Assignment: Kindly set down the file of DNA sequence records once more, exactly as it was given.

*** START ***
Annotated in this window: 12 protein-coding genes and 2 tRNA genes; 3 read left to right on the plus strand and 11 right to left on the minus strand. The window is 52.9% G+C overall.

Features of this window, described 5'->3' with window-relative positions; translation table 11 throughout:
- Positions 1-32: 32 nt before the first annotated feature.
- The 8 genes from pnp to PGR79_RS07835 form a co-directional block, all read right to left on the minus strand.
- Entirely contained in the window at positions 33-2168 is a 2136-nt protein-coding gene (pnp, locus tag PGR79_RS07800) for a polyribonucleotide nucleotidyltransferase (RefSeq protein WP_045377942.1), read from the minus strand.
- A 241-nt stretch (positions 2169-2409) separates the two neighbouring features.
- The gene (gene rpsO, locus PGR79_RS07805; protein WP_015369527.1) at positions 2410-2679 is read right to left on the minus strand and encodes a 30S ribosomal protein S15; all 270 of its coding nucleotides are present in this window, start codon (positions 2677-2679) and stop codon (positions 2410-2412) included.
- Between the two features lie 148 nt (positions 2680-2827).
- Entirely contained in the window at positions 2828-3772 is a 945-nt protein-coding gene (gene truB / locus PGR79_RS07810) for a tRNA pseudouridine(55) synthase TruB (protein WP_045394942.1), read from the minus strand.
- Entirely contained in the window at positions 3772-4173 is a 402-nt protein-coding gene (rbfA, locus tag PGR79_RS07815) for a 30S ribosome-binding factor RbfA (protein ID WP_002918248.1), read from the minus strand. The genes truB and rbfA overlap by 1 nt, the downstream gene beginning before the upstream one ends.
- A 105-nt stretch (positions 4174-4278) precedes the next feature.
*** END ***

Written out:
Annotated in this window: 12 protein-coding genes and 2 tRNA genes; 3 read left to right on the plus strand and 11 right to left on the minus strand. The window is 52.9% G+C overall.

Features of this window, described 5'->3' with window-relative positions; translation table 11 throughout:
- Positions 1-32: 32 nt before the first annotated feature.
- The 8 genes from pnp to PGR79_RS07835 form a co-directional block, all read right to left on the minus strand.
- Entirely contained in the window at positions 33-2168 is a 2136-nt protein-coding gene (pnp, locus tag PGR79_RS07800) for a polyribonucleotide nucleotidyltransferase (RefSeq protein WP_045377942.1), read from the minus strand.
- A 241-nt stretch (positions 2169-2409) separates the two neighbouring features.
- The gene (gene rpsO, locus PGR79_RS07805; protein WP_015369527.1) at positions 2410-2679 is read right to left on the minus strand and encodes a 30S ribosomal protein S15; all 270 of its coding nucleotides are present in this window, start codon (positions 2677-2679) and stop codon (positions 2410-2412) included.
- Between the two features lie 148 nt (positions 2680-2827).
- Entirely contained in the window at positions 2828-3772 is a 945-nt protein-coding gene (gene truB / locus PGR79_RS07810) for a tRNA pseudouridine(55) synthase TruB (protein WP_045394942.1), read from the minus strand.
- Entirely contained in the window at positions 3772-4173 is a 402-nt protein-coding gene (rbfA, locus tag PGR79_RS07815) for a 30S ribosome-binding factor RbfA (protein ID WP_002918248.1), read from the minus strand. The genes truB and rbfA overlap by 1 nt, the downstream gene beginning before the upstream one ends.
- A 105-nt stretch (positions 4174-4278) precedes the next feature.